No matter how inundated the summer movie season is with blockbusters and other giant tentpole films, it’s always a nice change of pace to see something like Short Term 12 come along and balance it out. The film has been making waves during its run on multiple film festival circuits, and almost every time someone has exited a screening, they had something overwhelmingly positive to say about it. Well it found its way into the LA Film Festival’s schedule, and after watching the film, it’s safe to say that it’s all true.
There is something to say about how authentic a film feels, you know this because the way the characters on the screen, the music, or the way the film is presented on a technical level makes you feel. Short Term 12 has all of that and more. Most of this is in fact due in part to director Destin Daniel Cretton‘s experience working at a short term foster care facility like the one in his film. Rather than just play it out like you average film, Cretton decided to shoot it in a semi-documentary style it, giving it a more natural feel that can create real emotions from both the actors and the audience. Hit the jump for the full review.
Brie Larson plays Grace, a supervisor for a short term foster care facility for at-risk youth appropriately named Short Term 12. From the moment she walks into the picture, you know that the film will be about Grace. The way she connects with the foster kids we see that she has a genuine affection for them, despite their short stays, and whatever rules and regulations the facility enforces. It’s really amazing to see how far someone like Larson has gone and evolved her career into what it is today. While she has been able to display great comedic timing and sharp wit in some of her previous roles, Short Term 12 is a great departure from what she has done in the past, and I say that as a positive thing. As happy of a face as she puts on as the foster kids’ care taker, inside she bares a kind of pain that can only be dulled by the kids. But that pain and the connection she builds are one in the same.
There to love her tenderly and take the blunt of her pain is her lover/co-worker Mason (John Gallagher Jr.). No matter how far she pushes Mason away or how hard she hits him when she goes through a phase, he is there to comfort her. He wants to take his relationship with her further, but not in a sense that you get from any other film with those cliches. Mason does so that she can move on from her dark past. But try as he might, Grace keeps pushing him away, choosing to use “work” as an outlet to be happy.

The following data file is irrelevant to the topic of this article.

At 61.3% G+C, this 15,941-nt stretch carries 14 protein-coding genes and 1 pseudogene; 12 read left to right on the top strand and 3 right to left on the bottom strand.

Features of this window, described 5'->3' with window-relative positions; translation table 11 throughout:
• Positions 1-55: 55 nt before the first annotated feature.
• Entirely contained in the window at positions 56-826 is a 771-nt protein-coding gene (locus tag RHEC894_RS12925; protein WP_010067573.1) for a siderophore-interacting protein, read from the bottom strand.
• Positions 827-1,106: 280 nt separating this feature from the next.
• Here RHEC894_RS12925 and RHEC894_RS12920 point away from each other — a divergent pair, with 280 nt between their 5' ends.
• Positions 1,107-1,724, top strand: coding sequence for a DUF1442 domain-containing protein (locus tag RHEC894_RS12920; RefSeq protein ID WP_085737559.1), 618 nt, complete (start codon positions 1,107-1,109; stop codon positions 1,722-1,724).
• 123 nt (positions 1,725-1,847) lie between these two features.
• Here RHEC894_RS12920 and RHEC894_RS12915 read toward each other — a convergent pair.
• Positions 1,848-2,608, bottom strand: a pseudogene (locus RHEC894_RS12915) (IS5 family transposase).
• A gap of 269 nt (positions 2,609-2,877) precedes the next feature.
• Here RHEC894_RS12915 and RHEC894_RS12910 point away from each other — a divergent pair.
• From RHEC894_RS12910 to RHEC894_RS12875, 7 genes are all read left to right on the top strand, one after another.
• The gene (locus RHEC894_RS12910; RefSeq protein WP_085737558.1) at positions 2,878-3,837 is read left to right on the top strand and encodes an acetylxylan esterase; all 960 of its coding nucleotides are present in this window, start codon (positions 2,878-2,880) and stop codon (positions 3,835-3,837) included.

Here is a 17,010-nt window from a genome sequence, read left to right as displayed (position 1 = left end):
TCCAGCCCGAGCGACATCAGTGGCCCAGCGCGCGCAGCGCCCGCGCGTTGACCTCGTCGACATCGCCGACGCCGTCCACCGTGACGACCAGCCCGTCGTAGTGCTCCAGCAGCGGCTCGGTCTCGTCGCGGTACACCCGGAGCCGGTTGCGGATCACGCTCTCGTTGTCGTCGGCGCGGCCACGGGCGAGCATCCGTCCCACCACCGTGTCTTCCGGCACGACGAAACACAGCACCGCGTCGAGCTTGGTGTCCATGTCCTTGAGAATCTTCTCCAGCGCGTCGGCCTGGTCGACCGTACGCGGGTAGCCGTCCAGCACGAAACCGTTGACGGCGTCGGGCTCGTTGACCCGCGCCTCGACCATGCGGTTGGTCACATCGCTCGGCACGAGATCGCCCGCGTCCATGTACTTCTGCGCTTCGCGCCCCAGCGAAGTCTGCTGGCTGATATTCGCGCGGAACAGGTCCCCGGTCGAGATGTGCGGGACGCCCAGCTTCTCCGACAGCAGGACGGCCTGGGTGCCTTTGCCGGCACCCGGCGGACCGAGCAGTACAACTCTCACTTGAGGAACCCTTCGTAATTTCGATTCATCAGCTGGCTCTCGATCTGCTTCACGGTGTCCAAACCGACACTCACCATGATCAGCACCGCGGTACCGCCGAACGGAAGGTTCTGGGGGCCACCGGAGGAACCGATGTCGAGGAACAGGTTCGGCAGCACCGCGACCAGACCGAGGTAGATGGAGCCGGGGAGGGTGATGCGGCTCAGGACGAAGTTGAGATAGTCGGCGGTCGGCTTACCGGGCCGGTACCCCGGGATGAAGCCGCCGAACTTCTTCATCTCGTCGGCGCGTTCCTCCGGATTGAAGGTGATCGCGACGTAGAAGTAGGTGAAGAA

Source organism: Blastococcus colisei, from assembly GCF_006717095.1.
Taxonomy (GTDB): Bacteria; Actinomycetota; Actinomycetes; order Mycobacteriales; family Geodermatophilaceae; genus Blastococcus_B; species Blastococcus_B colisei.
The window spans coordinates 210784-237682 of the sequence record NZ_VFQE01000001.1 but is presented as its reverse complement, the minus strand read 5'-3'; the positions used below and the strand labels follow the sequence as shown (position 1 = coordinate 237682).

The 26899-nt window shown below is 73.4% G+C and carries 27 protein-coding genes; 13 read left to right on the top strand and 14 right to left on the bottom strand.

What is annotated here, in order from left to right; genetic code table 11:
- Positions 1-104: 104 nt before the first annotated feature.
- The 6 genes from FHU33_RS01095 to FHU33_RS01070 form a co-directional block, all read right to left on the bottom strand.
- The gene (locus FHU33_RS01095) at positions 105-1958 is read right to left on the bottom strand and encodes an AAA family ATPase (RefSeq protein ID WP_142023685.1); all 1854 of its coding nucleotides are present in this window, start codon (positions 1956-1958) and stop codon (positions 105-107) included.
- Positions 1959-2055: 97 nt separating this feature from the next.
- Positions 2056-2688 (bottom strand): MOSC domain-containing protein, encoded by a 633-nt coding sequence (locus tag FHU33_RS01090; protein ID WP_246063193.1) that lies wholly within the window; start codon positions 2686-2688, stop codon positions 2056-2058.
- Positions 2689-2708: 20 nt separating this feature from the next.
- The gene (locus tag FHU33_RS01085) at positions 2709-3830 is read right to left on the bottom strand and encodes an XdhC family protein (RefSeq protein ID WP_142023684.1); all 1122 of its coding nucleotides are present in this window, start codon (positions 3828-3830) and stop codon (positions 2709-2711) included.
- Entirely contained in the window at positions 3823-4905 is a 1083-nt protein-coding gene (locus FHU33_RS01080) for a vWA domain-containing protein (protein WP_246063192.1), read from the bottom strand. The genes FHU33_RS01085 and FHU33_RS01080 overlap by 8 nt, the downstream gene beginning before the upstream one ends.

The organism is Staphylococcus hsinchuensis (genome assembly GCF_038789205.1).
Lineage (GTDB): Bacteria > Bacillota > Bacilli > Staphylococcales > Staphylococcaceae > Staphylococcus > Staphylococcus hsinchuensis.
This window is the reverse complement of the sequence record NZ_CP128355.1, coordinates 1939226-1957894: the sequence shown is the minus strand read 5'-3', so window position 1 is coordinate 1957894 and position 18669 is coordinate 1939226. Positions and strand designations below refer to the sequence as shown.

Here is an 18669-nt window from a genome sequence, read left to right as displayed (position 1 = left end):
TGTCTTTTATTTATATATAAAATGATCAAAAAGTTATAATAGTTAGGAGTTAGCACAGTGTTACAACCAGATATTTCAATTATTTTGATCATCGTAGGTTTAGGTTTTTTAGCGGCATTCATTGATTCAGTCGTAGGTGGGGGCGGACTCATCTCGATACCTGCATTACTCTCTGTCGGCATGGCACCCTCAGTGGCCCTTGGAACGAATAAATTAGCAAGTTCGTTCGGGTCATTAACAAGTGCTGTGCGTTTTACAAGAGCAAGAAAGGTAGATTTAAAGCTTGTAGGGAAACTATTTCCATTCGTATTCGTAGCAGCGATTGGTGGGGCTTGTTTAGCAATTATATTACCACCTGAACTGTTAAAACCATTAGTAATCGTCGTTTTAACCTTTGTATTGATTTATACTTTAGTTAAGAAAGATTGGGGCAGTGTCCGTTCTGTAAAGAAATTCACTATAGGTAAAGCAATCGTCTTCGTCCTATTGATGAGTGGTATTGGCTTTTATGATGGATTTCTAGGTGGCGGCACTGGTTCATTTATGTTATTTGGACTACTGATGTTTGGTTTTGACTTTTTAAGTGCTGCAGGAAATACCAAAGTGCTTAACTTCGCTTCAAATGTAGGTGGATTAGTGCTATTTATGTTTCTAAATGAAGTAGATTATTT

The supervisors of Short Term 12 aren’t there to be their parent, therapist, or doctor, they are there to give them a safe place to stay. In a sense, Short Term 12 is a community for these at-risk youth, each person who have their own stories of abandonment, abuse, and other sufferings. But the fact that they aren’t their to fix them, makes it all the more real. The supervisors share stories of successes and failures of teens who do manage to escape the facility. They aren’t suppose to touch them if they exit it, so they do whatever they can to get them back in, whether its driving to the next town or literally shitting in your pants.
What I liked about this is that Cretton, didn’t make this a completely dark film. Balancing out the darkness by uplifting it with light real-life humor that projected onto us by the stories of Short Term 12, newcomer Nate (Rami Malek), and the connections and community that Grace has built at the facility. It gives the audience a sense of hope that even though all these characters are suffering, there is a light for them. But this is what I mean by an emotional laugh, because, there will be times where you don’t know if it is okay to laugh or not. Whether or not you do laugh doesn’t matter, what matters is you feel for the characters.
That’s what makes this film so powerful. It’s so real and visceral. Perhaps the connection that Grace makes that is most geniuine, is the one that she forges with Jayden (Kaitlyn Dever), a new kid to the ward. Grace makes a profound connection to Jayden mostly because she can relate to what brought her to Short Term 12. As Grace tries to connect with Jayden and keep her safe, Grace herself starts to fall apart because she cannot save this girl due to the states’ rules and regulations.
Short Term 12 is really an amazing film, and to say that this is Larson’s breakout role is really diminishing the value of it. Not to say that there are roles in this film that are more important than others, because their isn’t. We already know the players and what drives them. As for the other characters, Cretton does a great job by establishing the back story of a character so effortlessly and without having to go too in depth. We see Marcus requesting to get his head shaved, and when the job gets done, he asks if there are still any lumps. We see Mason toasting his appreciation to his obvious adoptive parents. We get to see the history of a character explained very subtlety.
Cretton actually invests in these characters, leaving no stone unturned for any of them. That’s a rare kind of treatment you see from any director, and although this film isn’t meant to send a message that everyone in this world will be fixed and happy, it does give us hope that these people will work their asses off to make sure that everyone in Short Term 12 feels happy, safe, and for once, feel like they belong.
Cinedigm releases Short Term 12 on August 23.